If there was a prize for the world’s worst blogger, I would win it hands down. Where did three months go?
During the intermission the Taehwa Spring Jazz Festival has been and gone. Staged over two days at a pleasant spot downtown next to the Taehwa river, the festival was jazz by name but not necessarily by nature.
Walking down to the festival area from the nearest access point we were greeted by a small tent with sign saying “DJs and B-Boys” written bold across the top. Just as it said on the can, the contents of the tent were two (digital) turntables and a microphone with just enough space left for the DJs spinning
the break-beats for the dancers to throw down to. As we arrived on the Friday night during the pause between the penultimate and final acts on the main stage this tent was commanding the best crowd by far.
The headline act on Friday night was a band from China called Long Shen Dao. We were looking forward to hearing some Chinese jazz for the first time but found we were introduced to Chinese reggae instead; and it was rather good.
If someone had asked me beforehand to imagine the sound of reggae with an overlay of zhen (the traditional Chinese string instrument) I would have been hard pushed to come up with something good. It works surprisingly well though. The fact that the zhen was used sparingly may have helped: it appeared that its player had to spend several minutes tuning the instrument for each song so she could only perform every other number.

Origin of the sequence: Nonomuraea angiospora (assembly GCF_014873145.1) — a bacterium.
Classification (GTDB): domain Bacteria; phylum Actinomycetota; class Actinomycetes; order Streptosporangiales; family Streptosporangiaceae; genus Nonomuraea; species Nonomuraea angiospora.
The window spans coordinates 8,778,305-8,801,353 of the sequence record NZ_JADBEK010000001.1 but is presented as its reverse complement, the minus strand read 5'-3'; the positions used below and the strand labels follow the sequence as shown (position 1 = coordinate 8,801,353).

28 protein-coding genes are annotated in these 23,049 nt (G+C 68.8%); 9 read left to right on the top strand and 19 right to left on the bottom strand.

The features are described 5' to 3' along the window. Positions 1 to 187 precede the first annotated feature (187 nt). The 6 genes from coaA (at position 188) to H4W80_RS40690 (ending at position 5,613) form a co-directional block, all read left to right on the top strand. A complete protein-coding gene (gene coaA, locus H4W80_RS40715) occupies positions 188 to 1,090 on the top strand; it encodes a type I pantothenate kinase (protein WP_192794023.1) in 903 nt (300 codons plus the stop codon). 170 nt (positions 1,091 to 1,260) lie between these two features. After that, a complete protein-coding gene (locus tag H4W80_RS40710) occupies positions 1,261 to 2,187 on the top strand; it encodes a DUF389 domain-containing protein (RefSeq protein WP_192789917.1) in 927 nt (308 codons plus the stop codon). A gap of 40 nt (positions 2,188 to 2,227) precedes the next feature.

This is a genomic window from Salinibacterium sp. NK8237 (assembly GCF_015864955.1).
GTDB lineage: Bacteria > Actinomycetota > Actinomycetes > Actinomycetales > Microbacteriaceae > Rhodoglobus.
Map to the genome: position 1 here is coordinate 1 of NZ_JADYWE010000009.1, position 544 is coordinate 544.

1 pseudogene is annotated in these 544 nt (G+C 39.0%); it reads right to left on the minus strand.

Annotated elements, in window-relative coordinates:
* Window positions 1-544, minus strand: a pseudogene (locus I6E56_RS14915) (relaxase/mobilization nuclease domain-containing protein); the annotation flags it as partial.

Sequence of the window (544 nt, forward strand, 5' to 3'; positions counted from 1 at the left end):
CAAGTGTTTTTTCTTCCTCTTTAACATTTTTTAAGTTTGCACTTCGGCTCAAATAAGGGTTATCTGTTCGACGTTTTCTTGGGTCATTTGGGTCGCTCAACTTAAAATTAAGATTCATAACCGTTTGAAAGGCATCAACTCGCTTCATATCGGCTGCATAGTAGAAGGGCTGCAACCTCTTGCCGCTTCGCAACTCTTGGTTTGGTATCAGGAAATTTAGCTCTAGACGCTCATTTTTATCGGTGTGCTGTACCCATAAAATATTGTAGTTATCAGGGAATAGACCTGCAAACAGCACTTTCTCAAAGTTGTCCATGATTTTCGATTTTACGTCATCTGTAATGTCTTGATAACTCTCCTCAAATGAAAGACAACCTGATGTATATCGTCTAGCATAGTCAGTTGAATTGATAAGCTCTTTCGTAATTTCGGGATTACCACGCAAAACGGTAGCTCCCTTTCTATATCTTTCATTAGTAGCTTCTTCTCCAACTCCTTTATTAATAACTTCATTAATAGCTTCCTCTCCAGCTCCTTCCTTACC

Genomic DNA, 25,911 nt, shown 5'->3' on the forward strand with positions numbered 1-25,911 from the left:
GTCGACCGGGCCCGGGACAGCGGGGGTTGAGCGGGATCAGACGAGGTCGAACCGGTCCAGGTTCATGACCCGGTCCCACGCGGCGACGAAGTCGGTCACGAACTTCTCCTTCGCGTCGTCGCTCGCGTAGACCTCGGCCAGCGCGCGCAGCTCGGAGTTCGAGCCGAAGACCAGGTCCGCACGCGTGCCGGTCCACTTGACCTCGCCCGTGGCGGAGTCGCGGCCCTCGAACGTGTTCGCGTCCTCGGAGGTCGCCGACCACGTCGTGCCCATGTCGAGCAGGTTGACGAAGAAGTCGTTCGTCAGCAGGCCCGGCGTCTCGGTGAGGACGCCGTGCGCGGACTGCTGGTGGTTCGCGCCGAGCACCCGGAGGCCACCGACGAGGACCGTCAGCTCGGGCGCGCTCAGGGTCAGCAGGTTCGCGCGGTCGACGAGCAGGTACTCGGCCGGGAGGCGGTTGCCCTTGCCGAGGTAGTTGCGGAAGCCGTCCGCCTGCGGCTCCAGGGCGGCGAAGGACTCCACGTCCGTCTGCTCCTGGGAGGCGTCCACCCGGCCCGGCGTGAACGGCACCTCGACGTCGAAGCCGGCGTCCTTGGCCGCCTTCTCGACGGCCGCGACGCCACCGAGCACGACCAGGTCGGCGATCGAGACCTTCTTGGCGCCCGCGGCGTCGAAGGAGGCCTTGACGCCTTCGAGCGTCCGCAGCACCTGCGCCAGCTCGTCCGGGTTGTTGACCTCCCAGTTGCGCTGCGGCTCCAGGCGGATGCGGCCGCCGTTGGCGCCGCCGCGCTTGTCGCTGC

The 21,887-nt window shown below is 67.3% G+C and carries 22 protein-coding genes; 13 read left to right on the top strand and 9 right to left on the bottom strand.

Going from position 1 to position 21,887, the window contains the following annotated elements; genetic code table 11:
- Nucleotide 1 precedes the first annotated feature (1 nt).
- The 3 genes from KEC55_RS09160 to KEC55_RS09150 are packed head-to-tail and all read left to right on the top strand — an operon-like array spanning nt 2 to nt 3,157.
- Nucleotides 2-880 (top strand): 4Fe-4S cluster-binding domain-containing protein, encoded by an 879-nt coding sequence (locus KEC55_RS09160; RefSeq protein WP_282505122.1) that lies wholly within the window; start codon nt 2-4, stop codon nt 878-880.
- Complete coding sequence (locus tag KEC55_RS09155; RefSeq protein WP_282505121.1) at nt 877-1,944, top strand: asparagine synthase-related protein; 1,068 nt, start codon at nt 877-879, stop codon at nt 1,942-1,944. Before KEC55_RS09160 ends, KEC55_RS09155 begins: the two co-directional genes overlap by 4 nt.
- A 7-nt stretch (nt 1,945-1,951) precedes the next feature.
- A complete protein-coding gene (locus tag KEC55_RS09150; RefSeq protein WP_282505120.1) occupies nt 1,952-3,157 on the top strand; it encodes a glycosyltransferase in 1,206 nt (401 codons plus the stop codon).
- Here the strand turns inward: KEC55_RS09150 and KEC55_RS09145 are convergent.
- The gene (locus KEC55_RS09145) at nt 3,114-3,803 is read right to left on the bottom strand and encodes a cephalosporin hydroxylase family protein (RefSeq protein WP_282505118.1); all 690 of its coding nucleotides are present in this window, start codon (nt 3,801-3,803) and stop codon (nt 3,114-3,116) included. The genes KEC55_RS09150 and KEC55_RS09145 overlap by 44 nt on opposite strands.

The bass-playing lead singer seemed to be aiming very much for the Bob Marley look both in terms of wardrobe and waist-length dreadlocks; the longest I have yet seen on a Chinese person. He performed very well and it was a shame that there were no sub-woofers in the PA rig to really give his bass the sound it deserved.
After Friday night’s finale of breaks and reggae, I went down a little earlier on the Saturday in search of some jazz. Again the main stage was having a pause, the DJ and B-Boy tent had some B-Girls dancing in formation in leopard skin outfits (no further comment) and the ‘other’ stage had some rather heavy
fado going on.
When the main stage fired up again it was powered by a Korean band called Windy City. I was thinking that they might have been making a sideways reference to Chicago or perhaps Baku (both have jazz histories and are known as The Windy City in their respective countries) but guess what: they turned out to be a reggae band too. Where Long Shen Dao had been reggae with a bit of ska, Windy City was reggae with a dose of dub and I missed those sub-woofers even more. Just imagine how the didgeridoo would have sounded with that extra bass too…
It must be rare to go to a “Jazz Festival” and not hear any jazz music but one could argue that that is part of the charm of living here.